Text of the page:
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Isluga

Photo of this volcano
  • Chile
  • South America
  • Stratovolcano
  • 1913 CE
  • Country
  • Volcanic Region
  • Primary Volcano Type
  • Last Known Eruption
  • 19.15°S
  • 68.83°W

  • 5550 m
    18209 ft

  • 355030
  • Latitude
  • Longitude

  • Summit
    Elevation

  • Volcano
    Number

The Global Volcanism Program has no activity reports for Isluga.

The Global Volcanism Program has no Weekly Reports available for Isluga.

The Global Volcanism Program has no Bulletin Reports available for Isluga.

This compilation of synonyms and subsidiary features may not be comprehensive. Features are organized into four major categories: Cones, Craters, Domes, and Thermal Features. Synonyms of features appear indented below the primary name. In some cases additional feature type, elevation, or location details are provided.

Eruptive History

There is data available for 8 Holocene eruptive periods.

Start Date Stop Date Eruption Certainty VEI Evidence Activity Area or Unit
[ 1960 Jul 2 ± 182 days ] [ Unknown ] Uncertain 2  
1913 Unknown Confirmed 2 Historical Observations
1885 Unknown Confirmed 1 Historical Observations
1878 Feb Unknown Confirmed 2 Historical Observations
1877 Unknown Confirmed 2 Historical Observations
1869 Aug Unknown Confirmed 2 Historical Observations
1868 Unknown Confirmed 2 Historical Observations
1863 Aug Unknown Confirmed 1 Historical Observations
Deformation History

There is no Deformation History data available for Isluga.

Emission History

There is no Emissions History data available for Isluga.

Photo Gallery

The broad Isluga volcanic complex in the center of this NASA Space Shuttle image (with north to the upper right) lies in Chile at the west end of a group of volcanoes extending into Bolivia to Tata Sabaya volcano (extreme lower-right). The snow-capped peak across the valley east of Isluga is Cabaray volcano. The 5550-m-high historically active Isluga stratovolcano contains numerous postglacial lava flows with distinct levees that are visible in this image along a broad front on the lower southern flank.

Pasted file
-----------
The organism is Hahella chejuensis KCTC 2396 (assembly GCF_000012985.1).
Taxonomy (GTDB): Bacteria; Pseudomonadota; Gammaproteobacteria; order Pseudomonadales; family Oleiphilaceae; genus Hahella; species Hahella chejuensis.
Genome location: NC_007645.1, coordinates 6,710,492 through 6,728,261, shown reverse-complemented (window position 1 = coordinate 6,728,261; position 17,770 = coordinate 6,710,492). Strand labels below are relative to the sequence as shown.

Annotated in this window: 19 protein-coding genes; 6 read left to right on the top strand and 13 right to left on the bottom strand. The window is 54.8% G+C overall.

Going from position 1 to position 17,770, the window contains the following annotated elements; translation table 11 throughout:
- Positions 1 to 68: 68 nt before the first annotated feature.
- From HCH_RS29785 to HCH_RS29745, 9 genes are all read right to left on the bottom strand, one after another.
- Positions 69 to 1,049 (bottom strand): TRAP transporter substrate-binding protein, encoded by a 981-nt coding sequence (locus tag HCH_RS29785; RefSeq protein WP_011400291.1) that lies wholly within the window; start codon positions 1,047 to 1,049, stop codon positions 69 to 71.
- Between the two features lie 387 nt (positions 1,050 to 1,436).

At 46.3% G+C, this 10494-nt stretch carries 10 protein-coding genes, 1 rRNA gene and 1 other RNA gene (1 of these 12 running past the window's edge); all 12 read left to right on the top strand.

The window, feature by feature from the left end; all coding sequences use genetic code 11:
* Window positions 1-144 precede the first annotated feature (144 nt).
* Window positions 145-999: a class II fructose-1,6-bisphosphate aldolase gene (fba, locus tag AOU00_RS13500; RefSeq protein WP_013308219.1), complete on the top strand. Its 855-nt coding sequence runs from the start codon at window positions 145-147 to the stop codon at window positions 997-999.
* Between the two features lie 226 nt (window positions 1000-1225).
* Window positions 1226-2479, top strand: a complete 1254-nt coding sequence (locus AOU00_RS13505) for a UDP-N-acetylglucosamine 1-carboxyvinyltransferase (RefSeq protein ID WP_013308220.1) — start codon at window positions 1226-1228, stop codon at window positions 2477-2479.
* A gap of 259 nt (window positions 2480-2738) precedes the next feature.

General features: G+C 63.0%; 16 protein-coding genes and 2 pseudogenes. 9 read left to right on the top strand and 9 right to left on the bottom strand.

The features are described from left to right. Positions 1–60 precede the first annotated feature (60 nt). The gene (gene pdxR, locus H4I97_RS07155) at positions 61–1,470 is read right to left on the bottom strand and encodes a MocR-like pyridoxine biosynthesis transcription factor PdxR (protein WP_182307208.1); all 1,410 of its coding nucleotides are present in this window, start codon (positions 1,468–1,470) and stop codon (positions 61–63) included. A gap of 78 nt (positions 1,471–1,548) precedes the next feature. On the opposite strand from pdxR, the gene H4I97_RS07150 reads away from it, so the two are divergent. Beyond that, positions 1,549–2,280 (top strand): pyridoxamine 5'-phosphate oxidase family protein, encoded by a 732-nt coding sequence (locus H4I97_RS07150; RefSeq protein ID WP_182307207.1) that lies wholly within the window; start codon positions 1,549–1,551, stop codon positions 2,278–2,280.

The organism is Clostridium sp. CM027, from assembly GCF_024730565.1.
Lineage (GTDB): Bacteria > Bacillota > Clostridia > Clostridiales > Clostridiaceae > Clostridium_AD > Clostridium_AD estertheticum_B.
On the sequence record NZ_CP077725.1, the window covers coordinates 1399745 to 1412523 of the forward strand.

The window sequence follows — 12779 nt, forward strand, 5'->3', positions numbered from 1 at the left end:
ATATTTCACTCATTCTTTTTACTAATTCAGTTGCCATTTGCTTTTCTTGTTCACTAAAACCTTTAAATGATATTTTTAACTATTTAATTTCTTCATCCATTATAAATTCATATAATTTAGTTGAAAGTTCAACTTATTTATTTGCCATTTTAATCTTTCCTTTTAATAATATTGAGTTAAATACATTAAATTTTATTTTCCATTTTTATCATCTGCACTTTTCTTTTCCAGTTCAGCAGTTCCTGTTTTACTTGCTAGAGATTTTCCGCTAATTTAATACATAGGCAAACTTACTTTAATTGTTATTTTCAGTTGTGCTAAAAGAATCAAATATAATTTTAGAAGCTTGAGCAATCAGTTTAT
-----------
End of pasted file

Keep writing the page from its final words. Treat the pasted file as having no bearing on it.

NASA Space Shuttle image ISS009-E-6849, 2004 (http://eol.jsc.nasa.gov/).
See title for photo information.
A long E-W-trending volcanic chain extends across the border between Chile and Bolivia in this NASA Space Shuttle image (with north to the upper right). The chain extends from historically active Isluga volcano (upper left) to eroded Saxani volcano at the lower right. The smaller volcano immediately to the west of Saxani with a sharp shadow is the steep-sided Tata Sabaya volcano. Tata Sabaya was the source of a major debris-avalanche deposit (bottom center) that forms the small dark-colored hills on the white floor of Salar de Coipasa.

NASA Space Shuttle image ISS009-E-6849, 2004 (http://eol.jsc.nasa.gov/).
See title for photo information.
GVP Map Holdings

The maps shown below have been scanned from the GVP map archives and include the volcano on this page. Clicking on the small images will load the full 300 dpi map. Very small-scale maps (such as world maps) are not included. The maps database originated over 30 years ago, but was only recently updated and connected to our main database. We welcome users to tell us if they see incorrect information or other problems with the maps; please use the Contact GVP link at the bottom of the page to send us email.


Title: Argentina, Bolivia, Chile, Paraguay, Peru
Publisher: DMA Aerospace Center
Country: S America
Year: 1982
Series: ONC
Map Type: Navigation
Scale: 1:1,000,000
Map of Argentina, Bolivia, Chile, Paraguay, Peru
Smithsonian Sample Collections Database

There are no samples for Isluga in the Smithsonian's NMNH Department of Mineral Sciences Rock and Ore collection.

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